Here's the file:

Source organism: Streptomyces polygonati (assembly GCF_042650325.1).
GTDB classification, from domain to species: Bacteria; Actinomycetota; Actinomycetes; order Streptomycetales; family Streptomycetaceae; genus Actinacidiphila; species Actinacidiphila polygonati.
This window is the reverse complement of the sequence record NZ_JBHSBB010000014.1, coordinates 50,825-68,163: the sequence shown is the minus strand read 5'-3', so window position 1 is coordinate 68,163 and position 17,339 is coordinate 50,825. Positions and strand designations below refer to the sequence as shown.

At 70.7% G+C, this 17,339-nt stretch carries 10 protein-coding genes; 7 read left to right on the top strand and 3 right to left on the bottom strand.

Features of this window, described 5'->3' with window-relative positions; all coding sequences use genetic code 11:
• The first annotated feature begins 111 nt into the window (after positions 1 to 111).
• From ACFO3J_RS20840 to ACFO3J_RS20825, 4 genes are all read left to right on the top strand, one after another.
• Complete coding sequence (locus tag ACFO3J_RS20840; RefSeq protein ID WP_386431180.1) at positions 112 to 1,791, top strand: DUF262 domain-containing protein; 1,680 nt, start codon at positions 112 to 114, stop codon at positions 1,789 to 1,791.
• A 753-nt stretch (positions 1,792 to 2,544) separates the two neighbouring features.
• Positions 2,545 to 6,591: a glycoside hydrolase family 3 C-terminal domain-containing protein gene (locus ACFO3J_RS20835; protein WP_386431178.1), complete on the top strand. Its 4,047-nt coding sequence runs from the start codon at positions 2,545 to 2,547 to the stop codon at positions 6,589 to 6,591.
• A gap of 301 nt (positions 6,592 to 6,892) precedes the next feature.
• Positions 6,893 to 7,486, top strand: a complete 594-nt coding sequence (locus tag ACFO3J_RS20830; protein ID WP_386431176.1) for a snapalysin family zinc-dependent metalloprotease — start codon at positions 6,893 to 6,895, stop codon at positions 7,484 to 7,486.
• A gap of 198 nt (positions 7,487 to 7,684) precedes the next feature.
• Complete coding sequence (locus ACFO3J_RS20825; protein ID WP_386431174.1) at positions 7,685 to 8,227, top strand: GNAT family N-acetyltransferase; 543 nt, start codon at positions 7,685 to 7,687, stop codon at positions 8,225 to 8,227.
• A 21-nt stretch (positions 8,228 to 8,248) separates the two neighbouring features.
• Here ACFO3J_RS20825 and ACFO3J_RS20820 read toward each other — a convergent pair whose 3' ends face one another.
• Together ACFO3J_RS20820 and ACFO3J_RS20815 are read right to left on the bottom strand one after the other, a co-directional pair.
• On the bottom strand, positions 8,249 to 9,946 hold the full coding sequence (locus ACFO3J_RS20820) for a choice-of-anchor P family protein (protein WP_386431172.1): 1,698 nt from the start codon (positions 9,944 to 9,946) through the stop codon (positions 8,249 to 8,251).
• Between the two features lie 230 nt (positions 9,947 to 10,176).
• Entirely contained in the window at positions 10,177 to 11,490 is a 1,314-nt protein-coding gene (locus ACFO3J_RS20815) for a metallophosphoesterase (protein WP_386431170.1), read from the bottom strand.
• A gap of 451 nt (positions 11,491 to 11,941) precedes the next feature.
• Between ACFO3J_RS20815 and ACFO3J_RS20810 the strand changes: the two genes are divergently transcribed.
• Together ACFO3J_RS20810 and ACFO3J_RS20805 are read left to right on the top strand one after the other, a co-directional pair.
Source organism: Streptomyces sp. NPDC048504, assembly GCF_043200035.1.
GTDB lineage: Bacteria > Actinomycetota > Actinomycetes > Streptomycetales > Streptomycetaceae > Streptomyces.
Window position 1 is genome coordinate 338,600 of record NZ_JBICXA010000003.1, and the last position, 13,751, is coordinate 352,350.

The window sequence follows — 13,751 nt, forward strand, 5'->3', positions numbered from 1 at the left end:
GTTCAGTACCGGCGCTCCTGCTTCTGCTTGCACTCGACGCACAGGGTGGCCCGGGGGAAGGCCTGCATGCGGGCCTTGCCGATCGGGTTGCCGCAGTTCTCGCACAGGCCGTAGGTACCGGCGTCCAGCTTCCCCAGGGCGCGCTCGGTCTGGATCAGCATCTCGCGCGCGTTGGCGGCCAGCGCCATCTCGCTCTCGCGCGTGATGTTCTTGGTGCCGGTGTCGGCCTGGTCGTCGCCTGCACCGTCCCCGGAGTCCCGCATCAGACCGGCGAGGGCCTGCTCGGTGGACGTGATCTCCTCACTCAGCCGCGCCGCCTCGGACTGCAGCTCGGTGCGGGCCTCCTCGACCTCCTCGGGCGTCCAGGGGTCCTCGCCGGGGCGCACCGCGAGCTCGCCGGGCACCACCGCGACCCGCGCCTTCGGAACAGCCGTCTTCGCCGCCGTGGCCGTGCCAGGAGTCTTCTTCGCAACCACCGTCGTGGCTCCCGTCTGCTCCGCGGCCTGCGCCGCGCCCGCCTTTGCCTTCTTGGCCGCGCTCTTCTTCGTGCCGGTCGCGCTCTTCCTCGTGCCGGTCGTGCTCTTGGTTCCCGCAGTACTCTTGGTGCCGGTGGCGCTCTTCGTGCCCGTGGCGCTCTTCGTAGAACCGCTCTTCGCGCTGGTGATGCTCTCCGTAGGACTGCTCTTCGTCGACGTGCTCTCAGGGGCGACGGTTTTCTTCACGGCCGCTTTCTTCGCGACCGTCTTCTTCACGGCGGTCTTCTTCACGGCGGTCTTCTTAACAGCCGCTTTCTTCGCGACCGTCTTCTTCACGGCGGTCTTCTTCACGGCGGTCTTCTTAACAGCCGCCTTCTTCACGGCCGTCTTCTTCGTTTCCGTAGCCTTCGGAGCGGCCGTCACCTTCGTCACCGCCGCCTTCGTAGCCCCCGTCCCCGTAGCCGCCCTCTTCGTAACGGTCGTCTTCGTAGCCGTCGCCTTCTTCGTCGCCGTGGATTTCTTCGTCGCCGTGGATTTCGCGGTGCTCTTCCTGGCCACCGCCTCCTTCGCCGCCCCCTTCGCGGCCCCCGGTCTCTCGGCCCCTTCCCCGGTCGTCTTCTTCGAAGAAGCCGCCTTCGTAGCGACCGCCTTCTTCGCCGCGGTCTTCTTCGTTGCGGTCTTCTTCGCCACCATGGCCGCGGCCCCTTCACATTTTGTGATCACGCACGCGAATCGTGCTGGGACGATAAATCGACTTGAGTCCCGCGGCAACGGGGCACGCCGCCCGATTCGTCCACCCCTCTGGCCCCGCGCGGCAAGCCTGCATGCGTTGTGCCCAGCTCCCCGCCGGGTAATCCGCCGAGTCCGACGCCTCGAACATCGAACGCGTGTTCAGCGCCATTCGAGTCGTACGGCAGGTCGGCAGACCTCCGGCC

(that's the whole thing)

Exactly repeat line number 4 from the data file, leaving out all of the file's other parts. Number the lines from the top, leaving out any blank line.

At 70.7% G+C, this 17,339-nt stretch carries 10 protein-coding genes; 7 read left to right on the top strand and 3 right to left on the bottom strand.